Is there any way to keep the software from asking me to update when I first start it? I am using the plugin for Photoshop and 50% of the time it crashes photoshop because it is in a window that I can’t see or hit the update later button. Very frustrating when the update is a paid update as well and I just want to process a photo quickly! Thanks -Eric
I’ve asked for that before, yes it is really frustrating, more than annoying.
Best way around is open one of the Nik stand alone eg: color efex before you start any editing. I’m now doing that every morning when unlocking my computer.
I’d like to know which file to open and replace the code that look for updates.
this was the last I made:
Sounds like an option such as “Don’t ask me again” might be a simple solution … @StevenL
If you are on Mac, you can install Little Snitch and disable connections to the update server. It’s possible to turn them on when you want to check for updates. I recommend this as it’s faster than waiting for help from DxO. Little Snitch comes in very handy with all kinds of nosy developers and developers who don’t allow a user to disable update checking (fortunately still a minority).
Wouldn’t that leave Nik in a loop for searching and preventing it from actually starting?
Of course not. If a computer is offline, software should still be able to start up. If DxO has taken steps to ensure we can’t use our computers offline, they’d leapfrog even Adobe in user-abuse.
This was happening to me also and it finally became so aggravating that I hunted down a solution. Here’s what I’ve done to fix it on a Mac.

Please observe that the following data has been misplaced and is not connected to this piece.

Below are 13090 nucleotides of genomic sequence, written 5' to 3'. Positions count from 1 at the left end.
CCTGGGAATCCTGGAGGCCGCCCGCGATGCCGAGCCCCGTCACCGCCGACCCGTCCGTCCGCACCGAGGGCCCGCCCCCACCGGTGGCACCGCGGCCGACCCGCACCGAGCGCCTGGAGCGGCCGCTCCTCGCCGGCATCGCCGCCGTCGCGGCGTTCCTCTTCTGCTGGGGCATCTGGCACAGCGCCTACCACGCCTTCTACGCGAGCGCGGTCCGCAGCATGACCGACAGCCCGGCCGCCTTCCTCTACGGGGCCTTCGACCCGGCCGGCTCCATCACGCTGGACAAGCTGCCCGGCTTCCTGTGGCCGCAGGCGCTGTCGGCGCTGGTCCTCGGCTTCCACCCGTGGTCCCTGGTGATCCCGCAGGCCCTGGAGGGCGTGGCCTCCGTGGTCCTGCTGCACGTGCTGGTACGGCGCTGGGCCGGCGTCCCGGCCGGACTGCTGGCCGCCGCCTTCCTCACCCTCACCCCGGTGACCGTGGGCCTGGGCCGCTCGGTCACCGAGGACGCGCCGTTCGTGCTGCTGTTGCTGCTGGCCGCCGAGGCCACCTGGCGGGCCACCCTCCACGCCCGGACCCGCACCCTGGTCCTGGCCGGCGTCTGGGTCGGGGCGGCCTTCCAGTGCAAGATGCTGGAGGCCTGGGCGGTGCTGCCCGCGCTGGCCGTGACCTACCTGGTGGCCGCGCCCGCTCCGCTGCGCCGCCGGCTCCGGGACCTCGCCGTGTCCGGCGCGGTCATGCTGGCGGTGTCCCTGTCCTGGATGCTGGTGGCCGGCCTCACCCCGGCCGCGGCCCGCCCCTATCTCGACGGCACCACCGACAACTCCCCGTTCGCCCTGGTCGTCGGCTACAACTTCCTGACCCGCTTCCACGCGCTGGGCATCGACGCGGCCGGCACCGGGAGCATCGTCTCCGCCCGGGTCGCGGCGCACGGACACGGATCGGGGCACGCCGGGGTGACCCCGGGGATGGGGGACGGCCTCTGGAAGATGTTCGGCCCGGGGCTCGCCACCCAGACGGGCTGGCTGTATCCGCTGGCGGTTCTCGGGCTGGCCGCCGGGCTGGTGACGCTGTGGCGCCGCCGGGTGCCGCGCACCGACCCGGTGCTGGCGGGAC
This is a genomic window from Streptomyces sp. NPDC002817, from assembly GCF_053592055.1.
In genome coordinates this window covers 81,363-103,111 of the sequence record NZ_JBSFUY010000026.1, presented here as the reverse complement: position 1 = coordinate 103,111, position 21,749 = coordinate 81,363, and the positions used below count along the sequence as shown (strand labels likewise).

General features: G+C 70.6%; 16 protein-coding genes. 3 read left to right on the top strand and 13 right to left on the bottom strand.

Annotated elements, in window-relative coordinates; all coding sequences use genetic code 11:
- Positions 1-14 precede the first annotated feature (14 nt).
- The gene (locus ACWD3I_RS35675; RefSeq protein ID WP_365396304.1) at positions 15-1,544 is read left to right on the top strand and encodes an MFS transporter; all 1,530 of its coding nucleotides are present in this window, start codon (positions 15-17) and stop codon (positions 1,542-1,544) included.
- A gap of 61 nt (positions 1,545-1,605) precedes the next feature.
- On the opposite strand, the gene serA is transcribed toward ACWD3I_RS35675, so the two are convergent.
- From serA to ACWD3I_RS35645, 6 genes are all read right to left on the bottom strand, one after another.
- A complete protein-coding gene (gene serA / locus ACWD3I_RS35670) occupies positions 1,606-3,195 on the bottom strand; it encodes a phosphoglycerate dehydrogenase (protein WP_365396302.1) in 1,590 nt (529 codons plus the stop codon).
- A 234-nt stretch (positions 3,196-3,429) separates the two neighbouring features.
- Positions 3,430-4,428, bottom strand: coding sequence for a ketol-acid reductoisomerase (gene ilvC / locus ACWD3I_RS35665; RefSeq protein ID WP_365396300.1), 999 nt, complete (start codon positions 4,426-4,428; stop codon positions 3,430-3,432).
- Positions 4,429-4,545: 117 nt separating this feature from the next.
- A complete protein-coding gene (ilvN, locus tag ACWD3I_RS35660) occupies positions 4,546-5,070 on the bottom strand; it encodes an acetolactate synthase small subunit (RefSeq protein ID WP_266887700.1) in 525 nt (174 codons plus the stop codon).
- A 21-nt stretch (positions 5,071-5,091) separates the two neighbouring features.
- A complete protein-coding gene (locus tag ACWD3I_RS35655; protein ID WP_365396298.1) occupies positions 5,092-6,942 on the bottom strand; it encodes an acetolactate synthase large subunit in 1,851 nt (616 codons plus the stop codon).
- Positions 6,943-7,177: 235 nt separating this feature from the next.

You will need to have root privileges to do this. I did this in Terminal from the command-line as well, I’m not sure if you can edit system Library files from Finder with root privileges.
I located the DxO configuration file in the /Library/Preferences/DxO/Nik Collection directory - it’s called NikCollection.cfg. Full pathname /Library/Preferences/DxO/Nik Collection/NikCollection.cfg
Best to make a backup of this before changing it. I copied it off to another filename.
Edit the NikCollection.cfg file which is in XML format. Locate the entry “Checkforupdate” followed by a string with key name=“LastCheck” and a value=[some long number]. The long number is a date in Unix seconds-since-epoch; mine (1624306007) means DxO checked for update on Mon Jun 21 13:06:47 PDT 2021. Using your editor, change the long number to something much larger - I changed the leading 1 to be a 2 (“2624306007”, or Thu Feb 27 13:53:27 PST 2053). This means that Nik won’t check for an update again until sometime in 2053.
If you’re not used to command-line and root privileges, here’s a starting point. This isn’t meant to be a Unix tutorial and YMMV:
From the command line, enter
sudo nano /Library/Preferences/DxO/Nik Collection/NikCollection.cfg
enter your password
You should have the file open, you can make changes to it, save it and exit.
Thanx for the hint, it works also for Windows.
The file to edit is C:\ProgramData\DxO\Nik Collection\NikCollection.cfg
hi there that all opens for me but everything in the terminal is white and i see no text
it is getting annoying, why can’t there be an option to turn on/off check for update on startup? seriously DxO. since the release of V4 its been asking over and over and over every day. there was no reason to update to v3 because i already have viewpoint and filmpack, now with v4, only 2 app out of 7.
You’re right, Mike, this should be fixed. On the other hand, you have access to John’s excellent solution of changing the last checked date. I’m concerned about Nik users who don’t know about this forum or have not found this post.
Yep, I’m about to do his little trick, I can see this coming up for every next update of the collection, like 2-3 more to get all 7?
On Mac, it’s possible to install Little Snitch and block all update checks. The only issue is to still be able to get camera/lens profile downloads. I believe the camera/lens profile are on a separate server though.
Little Snitch is generally a very useful program for users who would like to control what servers any given program is allowed to talk to and when. I guarantee you will be surprised (and horrified) at how much of your private data your applications want to share.
You are a life saver man!